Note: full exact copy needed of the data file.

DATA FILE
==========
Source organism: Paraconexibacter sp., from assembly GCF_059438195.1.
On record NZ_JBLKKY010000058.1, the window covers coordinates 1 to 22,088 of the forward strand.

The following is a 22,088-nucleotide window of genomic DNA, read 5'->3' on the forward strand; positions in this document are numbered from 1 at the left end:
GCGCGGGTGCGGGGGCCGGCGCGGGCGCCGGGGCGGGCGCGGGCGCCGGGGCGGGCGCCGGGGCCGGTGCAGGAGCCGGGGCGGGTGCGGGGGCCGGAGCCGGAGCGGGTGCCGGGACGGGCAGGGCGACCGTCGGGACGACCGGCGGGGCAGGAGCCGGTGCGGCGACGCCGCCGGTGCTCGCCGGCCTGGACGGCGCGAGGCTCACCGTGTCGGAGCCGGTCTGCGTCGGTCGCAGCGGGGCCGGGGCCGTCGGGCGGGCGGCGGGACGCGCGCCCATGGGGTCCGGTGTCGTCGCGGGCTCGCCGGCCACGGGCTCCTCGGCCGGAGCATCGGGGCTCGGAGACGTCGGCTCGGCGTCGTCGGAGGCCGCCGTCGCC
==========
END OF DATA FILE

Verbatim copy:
Source organism: Paraconexibacter sp., from assembly GCF_059438195.1.
On record NZ_JBLKKY010000058.1, the window covers coordinates 1 to 22,088 of the forward strand.

The following is a 22,088-nucleotide window of genomic DNA, read 5'->3' on the forward strand; positions in this document are numbered from 1 at the left end:
GCGCGGGTGCGGGGGCCGGCGCGGGCGCCGGGGCGGGCGCGGGCGCCGGGGCGGGCGCCGGGGCCGGTGCAGGAGCCGGGGCGGGTGCGGGGGCCGGAGCCGGAGCGGGTGCCGGGACGGGCAGGGCGACCGTCGGGACGACCGGCGGGGCAGGAGCCGGTGCGGCGACGCCGCCGGTGCTCGCCGGCCTGGACGGCGCGAGGCTCACCGTGTCGGAGCCGGTCTGCGTCGGTCGCAGCGGGGCCGGGGCCGTCGGGCGGGCGGCGGGACGCGCGCCCATGGGGTCCGGTGTCGTCGCGGGCTCGCCGGCCACGGGCTCCTCGGCCGGAGCATCGGGGCTCGGAGACGTCGGCTCGGCGTCGTCGGAGGCCGCCGTCGCC